Starbucks is one of the most widely recognized restaurant chains in the world and benefits from brand equity, giving it customer loyalty and more influence over purchasing decisions.
As you can see below, the company's annualized revenue growth rate of 8% over the last four years (we compare to 2019 to normalize for COVID-19 impacts) was decent as it opened new restaurants and grew sales at existing, established dining locations.
This quarter, Starbucks's revenue grew 8.2% year on year to $9.43 billion, missing Wall Street's expectations. Looking ahead, Wall Street expects sales to grow 9.9% over the next 12 months, an acceleration from this quarter.
Number of Stores
A restaurant chain's total number of dining locations is a crucial factor influencing how much it can sell and how quickly company-level sales can grow.
When a chain like Starbucks is opening new restaurants, it usually means it's investing for growth because there's healthy demand for its meals and there are markets where the concept has few or no locations. Starbucks's restaurant count increased by 2,417, or 6.7%, over the last 12 months to 38,587 locations in the most recently reported quarter.
Over the last two years, Starbucks has rapidly opened new restaurants, averaging 5.8% annual increases in new locations. This growth is among the fastest in the restaurant sector. Analyzing a restaurant's location growth is important because expansion means Starbucks has more opportunities to feed customers and generate sales.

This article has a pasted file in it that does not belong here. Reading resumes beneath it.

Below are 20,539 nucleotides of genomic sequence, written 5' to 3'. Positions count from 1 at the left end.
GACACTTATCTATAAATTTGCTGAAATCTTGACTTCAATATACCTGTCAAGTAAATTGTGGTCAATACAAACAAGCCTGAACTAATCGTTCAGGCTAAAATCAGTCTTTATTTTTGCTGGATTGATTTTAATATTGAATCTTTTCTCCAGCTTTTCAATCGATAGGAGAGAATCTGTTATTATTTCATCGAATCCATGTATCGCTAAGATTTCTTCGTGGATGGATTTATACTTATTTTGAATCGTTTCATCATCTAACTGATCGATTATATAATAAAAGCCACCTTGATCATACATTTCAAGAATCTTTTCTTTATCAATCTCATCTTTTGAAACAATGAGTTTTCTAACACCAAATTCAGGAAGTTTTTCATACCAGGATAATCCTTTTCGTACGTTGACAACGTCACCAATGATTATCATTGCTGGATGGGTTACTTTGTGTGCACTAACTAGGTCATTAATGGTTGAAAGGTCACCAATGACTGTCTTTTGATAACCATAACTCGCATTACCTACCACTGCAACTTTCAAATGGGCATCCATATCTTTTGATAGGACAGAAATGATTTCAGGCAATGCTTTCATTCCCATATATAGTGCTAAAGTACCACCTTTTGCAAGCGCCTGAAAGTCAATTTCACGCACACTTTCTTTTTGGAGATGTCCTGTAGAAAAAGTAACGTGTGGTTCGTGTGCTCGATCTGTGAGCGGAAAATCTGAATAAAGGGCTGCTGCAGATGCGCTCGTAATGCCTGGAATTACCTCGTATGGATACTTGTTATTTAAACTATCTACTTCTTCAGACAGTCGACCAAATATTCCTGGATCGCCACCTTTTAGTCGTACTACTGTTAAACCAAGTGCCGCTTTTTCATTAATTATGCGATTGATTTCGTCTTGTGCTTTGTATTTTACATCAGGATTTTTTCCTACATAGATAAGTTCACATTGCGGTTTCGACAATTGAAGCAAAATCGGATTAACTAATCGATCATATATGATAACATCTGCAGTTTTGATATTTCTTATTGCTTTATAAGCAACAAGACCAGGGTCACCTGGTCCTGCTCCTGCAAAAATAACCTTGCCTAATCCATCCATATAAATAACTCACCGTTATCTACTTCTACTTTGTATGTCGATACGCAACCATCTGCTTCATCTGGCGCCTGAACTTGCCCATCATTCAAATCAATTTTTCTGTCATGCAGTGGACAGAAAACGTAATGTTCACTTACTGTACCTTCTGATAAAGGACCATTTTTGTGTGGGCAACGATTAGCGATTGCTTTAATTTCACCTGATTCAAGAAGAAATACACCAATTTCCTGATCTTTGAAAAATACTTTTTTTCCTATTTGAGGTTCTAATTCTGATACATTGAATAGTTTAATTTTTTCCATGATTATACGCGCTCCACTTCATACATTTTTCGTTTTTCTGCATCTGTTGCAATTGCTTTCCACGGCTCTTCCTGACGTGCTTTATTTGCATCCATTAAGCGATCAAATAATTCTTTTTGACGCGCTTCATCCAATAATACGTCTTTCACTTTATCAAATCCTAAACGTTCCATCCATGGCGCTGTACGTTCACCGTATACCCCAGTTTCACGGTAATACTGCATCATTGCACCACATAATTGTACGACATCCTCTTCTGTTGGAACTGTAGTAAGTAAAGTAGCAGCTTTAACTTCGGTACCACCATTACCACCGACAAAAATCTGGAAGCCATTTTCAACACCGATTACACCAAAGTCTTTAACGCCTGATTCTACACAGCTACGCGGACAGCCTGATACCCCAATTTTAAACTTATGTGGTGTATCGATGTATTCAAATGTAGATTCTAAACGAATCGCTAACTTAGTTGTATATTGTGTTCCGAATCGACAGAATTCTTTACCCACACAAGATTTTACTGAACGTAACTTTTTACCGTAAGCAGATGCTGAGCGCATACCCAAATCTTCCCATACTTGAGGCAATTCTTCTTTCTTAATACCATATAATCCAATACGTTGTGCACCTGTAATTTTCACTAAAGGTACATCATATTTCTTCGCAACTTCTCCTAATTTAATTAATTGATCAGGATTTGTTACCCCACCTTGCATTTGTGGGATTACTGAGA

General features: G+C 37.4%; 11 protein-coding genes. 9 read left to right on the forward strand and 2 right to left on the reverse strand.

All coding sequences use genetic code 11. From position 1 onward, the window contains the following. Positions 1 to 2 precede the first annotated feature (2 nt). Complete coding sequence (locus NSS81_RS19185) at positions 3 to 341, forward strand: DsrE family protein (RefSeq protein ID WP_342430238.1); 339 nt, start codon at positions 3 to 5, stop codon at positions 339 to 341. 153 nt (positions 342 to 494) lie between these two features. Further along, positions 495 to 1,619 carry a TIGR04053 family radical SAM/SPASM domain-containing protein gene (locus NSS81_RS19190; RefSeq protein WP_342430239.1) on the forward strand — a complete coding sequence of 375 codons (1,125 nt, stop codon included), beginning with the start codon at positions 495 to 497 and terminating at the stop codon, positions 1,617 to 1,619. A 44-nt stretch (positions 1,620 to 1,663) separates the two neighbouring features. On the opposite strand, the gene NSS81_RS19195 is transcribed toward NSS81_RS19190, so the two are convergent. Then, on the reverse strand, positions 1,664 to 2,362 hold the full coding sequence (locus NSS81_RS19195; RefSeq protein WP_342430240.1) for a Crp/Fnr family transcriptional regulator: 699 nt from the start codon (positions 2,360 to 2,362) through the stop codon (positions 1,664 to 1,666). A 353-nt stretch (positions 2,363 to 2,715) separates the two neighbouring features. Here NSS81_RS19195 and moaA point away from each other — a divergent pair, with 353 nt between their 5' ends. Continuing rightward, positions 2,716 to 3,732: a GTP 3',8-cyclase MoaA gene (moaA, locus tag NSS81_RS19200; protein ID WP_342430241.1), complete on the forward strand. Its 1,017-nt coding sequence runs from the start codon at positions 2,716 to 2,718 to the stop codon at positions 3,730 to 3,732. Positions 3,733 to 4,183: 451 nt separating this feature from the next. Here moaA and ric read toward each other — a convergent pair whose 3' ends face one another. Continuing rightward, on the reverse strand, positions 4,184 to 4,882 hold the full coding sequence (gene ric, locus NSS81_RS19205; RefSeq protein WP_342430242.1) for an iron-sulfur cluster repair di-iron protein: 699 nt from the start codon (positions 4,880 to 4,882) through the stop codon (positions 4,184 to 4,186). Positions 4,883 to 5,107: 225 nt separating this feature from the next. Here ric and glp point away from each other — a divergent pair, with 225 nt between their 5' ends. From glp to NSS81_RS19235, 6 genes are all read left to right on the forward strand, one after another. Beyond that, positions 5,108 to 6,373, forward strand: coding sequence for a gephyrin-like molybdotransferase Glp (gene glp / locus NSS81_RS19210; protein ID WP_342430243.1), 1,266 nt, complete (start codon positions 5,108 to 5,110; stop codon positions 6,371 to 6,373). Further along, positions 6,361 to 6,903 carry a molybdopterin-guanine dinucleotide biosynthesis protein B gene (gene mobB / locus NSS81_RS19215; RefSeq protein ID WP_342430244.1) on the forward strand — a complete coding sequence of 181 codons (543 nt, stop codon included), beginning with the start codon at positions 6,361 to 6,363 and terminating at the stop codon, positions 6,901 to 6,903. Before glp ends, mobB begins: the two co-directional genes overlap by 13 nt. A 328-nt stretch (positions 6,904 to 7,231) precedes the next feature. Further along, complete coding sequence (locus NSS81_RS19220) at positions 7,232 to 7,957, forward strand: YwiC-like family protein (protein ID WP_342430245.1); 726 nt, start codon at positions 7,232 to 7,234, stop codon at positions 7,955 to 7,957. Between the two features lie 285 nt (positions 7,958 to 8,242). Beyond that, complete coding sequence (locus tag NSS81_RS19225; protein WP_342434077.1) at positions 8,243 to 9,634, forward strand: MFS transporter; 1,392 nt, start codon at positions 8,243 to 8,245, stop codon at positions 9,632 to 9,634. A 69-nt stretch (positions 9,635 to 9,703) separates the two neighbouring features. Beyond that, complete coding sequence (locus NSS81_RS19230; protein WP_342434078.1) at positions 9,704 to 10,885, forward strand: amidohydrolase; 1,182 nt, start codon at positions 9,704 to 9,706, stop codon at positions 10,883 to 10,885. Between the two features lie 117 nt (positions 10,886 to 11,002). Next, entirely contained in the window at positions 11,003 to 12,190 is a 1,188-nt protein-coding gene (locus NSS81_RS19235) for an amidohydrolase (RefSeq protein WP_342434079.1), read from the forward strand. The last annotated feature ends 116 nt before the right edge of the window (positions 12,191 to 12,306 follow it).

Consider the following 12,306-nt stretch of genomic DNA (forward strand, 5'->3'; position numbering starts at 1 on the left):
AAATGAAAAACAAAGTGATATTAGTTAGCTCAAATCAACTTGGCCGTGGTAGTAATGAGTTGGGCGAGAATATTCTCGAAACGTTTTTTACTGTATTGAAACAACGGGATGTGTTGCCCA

Same-store sales growth is an important metric that tracks organic growth and demand for a restaurant's established locations.
Starbucks has been one of the most successful restaurants over the last two years thanks to skyrocketing demand within its existing locations. On average, the company has posted solid year-on-year same-store sales growth of 9.13%. With positive same-store sales growth amid an increasing number of restaurants, Starbucks is reaching more diners and growing sales.
In the latest quarter, Starbucks's same-store sales rose 10% year on year. This growth was an acceleration from the 3% year-on-year increase it posted 12 months ago, which is always an encouraging sign.
Starbucks's demand within its existing restaurants has generally risen over the last two years but lagged behind the broader sector. On average, the company's same-store sales have grown by 7% year on year. With positive same-store sales growth amid an increasing number of restaurants, Starbucks is reaching more diners and growing sales.
In the latest quarter, Starbucks's same-store sales rose 5% year on year. This growth was in line with the 5% year-on-year increase it posted 12 months ago.